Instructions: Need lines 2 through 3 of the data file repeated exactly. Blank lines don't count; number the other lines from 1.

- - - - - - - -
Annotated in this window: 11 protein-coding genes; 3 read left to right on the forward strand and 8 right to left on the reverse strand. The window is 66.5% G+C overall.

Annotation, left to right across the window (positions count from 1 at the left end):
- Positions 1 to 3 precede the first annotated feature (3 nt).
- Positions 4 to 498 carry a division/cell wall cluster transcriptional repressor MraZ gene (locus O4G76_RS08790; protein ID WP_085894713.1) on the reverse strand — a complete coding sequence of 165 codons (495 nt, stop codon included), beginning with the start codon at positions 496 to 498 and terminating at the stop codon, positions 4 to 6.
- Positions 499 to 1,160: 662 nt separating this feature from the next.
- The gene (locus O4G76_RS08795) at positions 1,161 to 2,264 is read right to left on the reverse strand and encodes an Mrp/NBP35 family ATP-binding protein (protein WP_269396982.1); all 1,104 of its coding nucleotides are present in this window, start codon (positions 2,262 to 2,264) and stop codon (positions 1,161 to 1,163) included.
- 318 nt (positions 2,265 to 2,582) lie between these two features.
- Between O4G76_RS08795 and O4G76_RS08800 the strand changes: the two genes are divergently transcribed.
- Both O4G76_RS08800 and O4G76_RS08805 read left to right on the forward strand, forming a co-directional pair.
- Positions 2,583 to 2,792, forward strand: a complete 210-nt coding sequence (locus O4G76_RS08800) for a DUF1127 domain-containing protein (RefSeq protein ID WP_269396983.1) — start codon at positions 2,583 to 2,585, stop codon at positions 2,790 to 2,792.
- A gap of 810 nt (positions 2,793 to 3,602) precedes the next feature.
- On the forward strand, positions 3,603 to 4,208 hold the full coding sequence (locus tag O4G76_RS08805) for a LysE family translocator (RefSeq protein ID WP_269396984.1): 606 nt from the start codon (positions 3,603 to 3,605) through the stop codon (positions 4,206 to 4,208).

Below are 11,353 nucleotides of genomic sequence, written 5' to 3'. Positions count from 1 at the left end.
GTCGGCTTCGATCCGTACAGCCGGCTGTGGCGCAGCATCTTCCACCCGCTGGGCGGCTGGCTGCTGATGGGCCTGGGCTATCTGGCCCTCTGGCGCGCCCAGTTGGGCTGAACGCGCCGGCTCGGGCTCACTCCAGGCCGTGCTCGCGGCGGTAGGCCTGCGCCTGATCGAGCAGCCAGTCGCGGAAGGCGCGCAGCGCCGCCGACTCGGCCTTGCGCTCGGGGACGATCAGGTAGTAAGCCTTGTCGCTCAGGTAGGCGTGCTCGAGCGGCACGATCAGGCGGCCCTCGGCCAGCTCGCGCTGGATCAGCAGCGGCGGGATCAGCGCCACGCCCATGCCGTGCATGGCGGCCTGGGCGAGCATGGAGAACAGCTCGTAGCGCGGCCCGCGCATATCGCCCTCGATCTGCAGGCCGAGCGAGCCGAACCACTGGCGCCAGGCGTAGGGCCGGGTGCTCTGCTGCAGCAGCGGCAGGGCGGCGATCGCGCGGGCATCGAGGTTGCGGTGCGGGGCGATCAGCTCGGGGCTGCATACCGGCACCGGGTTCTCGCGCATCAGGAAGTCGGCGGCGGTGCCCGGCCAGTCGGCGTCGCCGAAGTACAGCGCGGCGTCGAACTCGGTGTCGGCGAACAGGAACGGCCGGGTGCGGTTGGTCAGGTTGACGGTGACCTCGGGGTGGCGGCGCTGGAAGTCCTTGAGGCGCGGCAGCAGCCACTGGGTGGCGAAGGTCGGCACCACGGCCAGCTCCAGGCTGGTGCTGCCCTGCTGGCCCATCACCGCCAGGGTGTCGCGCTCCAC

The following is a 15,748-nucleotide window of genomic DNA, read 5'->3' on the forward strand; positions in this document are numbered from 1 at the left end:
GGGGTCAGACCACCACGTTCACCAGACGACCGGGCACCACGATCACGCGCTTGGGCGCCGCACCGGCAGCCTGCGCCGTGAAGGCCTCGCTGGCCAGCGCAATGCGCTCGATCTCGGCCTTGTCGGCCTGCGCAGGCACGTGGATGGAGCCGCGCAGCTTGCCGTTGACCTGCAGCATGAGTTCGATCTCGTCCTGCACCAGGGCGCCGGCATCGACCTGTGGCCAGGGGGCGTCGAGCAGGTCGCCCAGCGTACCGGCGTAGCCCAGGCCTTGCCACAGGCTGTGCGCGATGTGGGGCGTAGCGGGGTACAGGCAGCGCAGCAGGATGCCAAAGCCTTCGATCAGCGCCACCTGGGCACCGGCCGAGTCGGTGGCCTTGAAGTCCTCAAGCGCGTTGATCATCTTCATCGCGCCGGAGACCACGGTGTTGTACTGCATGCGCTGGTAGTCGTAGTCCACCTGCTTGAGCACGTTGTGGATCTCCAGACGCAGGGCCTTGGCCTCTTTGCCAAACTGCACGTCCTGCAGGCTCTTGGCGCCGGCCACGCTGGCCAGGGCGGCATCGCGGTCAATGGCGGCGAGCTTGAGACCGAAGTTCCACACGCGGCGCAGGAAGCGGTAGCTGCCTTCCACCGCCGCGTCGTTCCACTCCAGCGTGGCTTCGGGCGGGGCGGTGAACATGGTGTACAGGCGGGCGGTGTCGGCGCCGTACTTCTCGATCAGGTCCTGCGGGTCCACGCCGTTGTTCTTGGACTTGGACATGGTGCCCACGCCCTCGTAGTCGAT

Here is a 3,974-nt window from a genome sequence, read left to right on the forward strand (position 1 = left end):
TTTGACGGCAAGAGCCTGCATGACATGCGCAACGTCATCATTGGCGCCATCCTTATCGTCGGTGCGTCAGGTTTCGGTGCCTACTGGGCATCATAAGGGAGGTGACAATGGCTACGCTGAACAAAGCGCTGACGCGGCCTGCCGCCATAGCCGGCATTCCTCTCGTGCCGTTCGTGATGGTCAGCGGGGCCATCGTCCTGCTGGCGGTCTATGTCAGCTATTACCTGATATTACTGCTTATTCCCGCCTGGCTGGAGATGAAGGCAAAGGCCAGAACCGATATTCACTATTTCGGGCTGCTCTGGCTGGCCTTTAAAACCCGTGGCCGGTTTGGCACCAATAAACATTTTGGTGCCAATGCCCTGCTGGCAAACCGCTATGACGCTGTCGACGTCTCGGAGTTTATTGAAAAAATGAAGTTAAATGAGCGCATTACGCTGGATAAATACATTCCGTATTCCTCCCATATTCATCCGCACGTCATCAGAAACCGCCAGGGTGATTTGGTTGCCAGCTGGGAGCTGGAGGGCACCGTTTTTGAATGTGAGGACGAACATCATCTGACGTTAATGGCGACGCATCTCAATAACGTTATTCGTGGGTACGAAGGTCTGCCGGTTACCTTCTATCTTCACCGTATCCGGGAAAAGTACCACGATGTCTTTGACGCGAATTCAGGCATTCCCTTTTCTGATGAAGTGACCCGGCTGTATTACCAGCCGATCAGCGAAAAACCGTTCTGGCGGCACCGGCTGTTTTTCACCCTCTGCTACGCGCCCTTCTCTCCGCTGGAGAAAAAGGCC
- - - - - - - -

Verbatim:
Annotation, left to right across the window (positions count from 1 at the left end):
- Positions 1 to 3 precede the first annotated feature (3 nt).